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Whakatipua by Anthony Ritchie was an expansive work. Basically it was a threefold structure, ABA. In the first section the instruments were in tandem: in my imagination, the cello and viola were the ‘earth’ and the violins were the ‘atmosphere’. The phrases were separated by long pauses. It spoke of spaciousness, blue sky and a South Island alpine landscape. The B section was much more active – an insistent rhythm from the viola and the rest galloped away. It was reminiscent of a film score and very accessible –almost too accessible.  It returned to first motif again, reminding us of the ambient atmosphere around Queenstown/Tāhuna.

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The playing of first phrase of Langsamer Satz by Anton Webern was, in a word, gorgeous. The programme notes made mention of the relationship between Webern and Mahler, and I imagine, if Mahler had written a slow movement for a string quartet, it would be like this work.¹ The harmony was very thick and rich. The melody was transferred around the ensemble – the viola passed it on the violin II, then the cello passed back to the viola, more like an individual instrument with four players. The dynamics were dramatic – triple piano to triple forte. At one point, the violin I and viola had a paused note that went to nothingness – suspended – the hiatus was excruciating – and they began again from nothingness to exquisite harmonies. Magic.

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After the interval the Takács Quartet treated us to Dvořák‘s String Quartet No. 14. The first movement was a triumph – like the Haydn before, it was so conclusive, it could have ended there! But like the advertisement – “Wait! There’s more!”
The second was a Scherzo – a joyous romp but delicate like faceted crystal goblet. The third movement was my favourite. The character of the individual instruments was highlighted with their solos. It was Lento, but it was not mournful or anguished – more nostalgic or evocative.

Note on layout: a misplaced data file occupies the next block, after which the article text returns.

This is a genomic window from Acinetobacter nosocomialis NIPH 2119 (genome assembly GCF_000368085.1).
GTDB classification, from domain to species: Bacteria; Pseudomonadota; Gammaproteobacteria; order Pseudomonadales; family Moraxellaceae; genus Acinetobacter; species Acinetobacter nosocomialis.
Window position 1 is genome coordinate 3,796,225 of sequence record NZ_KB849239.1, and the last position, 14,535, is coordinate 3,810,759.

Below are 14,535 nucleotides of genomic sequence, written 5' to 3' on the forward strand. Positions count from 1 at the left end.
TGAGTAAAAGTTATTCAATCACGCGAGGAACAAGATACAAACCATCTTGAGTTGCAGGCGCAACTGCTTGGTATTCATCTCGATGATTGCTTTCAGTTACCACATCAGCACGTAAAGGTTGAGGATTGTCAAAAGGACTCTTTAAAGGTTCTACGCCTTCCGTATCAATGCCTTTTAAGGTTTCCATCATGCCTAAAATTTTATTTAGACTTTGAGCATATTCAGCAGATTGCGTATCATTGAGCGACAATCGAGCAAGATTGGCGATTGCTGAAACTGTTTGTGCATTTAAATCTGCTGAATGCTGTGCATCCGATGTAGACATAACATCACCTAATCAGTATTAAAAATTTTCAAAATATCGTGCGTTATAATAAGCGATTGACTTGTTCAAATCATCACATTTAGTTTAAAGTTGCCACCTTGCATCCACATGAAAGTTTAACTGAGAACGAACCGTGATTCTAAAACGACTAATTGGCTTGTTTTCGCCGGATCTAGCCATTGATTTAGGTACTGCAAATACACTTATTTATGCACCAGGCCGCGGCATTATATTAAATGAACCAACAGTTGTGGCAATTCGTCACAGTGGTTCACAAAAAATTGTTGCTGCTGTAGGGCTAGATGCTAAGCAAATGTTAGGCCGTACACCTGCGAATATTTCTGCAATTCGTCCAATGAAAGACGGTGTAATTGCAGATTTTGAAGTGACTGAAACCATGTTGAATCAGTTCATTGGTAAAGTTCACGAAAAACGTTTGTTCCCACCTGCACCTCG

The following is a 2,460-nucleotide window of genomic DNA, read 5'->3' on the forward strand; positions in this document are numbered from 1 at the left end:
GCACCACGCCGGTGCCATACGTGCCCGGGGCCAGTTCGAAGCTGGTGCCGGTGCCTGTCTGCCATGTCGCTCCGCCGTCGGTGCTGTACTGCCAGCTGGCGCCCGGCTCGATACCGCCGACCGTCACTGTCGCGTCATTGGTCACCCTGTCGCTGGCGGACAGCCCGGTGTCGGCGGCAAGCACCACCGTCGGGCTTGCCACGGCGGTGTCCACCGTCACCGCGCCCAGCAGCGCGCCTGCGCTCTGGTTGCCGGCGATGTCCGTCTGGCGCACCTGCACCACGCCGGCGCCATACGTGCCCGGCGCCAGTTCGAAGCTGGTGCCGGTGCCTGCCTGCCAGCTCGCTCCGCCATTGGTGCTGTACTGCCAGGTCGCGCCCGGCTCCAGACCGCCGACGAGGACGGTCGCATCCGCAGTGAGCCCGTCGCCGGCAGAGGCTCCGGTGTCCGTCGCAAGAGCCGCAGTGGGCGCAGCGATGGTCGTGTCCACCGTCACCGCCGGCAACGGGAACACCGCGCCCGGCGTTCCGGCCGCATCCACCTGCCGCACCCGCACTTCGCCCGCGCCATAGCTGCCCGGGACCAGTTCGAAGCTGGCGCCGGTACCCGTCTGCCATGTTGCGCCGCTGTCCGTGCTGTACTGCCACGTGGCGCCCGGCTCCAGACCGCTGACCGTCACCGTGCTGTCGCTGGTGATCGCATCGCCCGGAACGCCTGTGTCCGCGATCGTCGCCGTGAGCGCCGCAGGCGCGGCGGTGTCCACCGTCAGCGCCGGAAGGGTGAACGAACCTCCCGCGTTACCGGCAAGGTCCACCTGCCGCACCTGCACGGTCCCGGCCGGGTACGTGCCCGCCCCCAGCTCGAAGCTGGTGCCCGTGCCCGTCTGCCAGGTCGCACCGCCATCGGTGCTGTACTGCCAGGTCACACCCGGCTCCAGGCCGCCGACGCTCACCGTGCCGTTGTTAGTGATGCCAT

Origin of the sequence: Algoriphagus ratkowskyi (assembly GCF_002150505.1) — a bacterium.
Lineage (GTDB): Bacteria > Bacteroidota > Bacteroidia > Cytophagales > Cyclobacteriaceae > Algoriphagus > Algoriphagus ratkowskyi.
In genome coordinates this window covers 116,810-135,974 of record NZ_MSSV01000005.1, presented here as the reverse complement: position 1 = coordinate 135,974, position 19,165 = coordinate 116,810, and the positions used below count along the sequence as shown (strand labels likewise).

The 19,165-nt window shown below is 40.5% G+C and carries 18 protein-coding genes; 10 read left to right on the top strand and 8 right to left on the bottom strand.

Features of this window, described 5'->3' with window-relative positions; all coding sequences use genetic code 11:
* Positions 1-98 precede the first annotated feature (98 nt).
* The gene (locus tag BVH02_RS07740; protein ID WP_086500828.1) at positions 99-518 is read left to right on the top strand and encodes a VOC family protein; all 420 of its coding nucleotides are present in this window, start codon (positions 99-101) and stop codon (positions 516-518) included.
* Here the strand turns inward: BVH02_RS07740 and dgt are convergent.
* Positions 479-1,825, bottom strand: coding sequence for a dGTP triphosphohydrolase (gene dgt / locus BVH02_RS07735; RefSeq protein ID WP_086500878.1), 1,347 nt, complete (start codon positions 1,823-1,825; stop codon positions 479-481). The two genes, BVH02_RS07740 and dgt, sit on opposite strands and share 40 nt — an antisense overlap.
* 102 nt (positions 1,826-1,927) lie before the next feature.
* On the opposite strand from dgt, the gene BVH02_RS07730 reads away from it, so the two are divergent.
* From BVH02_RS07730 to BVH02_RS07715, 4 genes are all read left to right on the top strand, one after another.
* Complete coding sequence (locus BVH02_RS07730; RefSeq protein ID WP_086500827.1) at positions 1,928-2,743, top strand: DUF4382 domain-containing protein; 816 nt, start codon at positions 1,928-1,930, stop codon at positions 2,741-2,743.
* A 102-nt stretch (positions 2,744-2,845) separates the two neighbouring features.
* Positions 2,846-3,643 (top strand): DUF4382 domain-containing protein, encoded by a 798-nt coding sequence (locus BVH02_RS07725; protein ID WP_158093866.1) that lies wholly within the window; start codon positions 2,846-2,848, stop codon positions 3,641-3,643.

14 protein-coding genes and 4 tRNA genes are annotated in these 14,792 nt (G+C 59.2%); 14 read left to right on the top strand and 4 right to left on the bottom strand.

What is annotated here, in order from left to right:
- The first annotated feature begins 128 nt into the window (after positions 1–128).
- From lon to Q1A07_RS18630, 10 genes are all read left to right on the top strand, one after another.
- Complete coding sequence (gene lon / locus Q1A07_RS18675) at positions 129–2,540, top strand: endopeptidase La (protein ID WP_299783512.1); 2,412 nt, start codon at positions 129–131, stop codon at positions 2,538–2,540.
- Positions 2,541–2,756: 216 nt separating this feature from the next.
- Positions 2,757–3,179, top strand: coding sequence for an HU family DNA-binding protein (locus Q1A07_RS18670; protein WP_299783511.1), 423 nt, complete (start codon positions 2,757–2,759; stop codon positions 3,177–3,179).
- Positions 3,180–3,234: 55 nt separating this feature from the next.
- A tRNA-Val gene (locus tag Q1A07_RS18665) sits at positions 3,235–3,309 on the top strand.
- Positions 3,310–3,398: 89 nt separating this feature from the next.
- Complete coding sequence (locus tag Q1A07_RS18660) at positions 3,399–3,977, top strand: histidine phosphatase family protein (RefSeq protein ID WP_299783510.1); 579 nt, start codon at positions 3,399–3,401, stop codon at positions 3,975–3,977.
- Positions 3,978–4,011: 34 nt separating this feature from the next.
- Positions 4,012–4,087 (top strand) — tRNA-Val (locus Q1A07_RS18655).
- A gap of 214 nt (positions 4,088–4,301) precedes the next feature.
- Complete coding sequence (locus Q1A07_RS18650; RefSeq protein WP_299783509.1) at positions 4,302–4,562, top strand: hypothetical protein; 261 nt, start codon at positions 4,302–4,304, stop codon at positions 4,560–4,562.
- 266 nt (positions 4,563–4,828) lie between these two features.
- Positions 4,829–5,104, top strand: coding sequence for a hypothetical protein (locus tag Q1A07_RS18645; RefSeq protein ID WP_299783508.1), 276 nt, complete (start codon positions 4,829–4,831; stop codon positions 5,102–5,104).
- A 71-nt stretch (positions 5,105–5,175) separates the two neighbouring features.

In fact, the whole concert was optimistic – none of the pieces had tragic, miserable, inconsolable themes. Most were light hearted, enthusiastic, or passionate.

The cello dramatically began the fourth movement, but again, the movement was light hearted and effervescent. It had a odd ‘shape’  – at one point it seemed to be finishing – but it took off again. A Gypsy melody seized the first violin and the scurrying ensemble launched into a extended and extensive ‘Beethovian’ cadential phrase.

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Applause erupted, and at last the Quartet graced with an encore: the last movement of Haydn’s String Quartet Op.20, No 4. When I hear a Haydn string quartet, I always have a grin as some point in the performance. This movement was grin-worthy for the whole thing!  The tempo was very fast but precise and the second violin had frantic down bows accenting the joyful, ecstatic rhythm.

The choice was an immaculate moment. The concert had a satisfying configuration, from the playfulness and humour of Haydn, to the drama and poignancy of the Ritchie and Webern, to the passion of Dvořák, back to Haydn again. Perfect.

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¹ Mahler did write four chamber works. The piano featured in all of them: a Piano Quintet – lost (1875-1878); a Violin Sonata – lost (1875-1876); one movement of a Piano Quartet in A minor 1876; and a Piano Quartet in G minor – 36 bars, 1876-1878.
https://en.wikipedia.org/wiki/List_of_compositions_by_Gustav_Mahler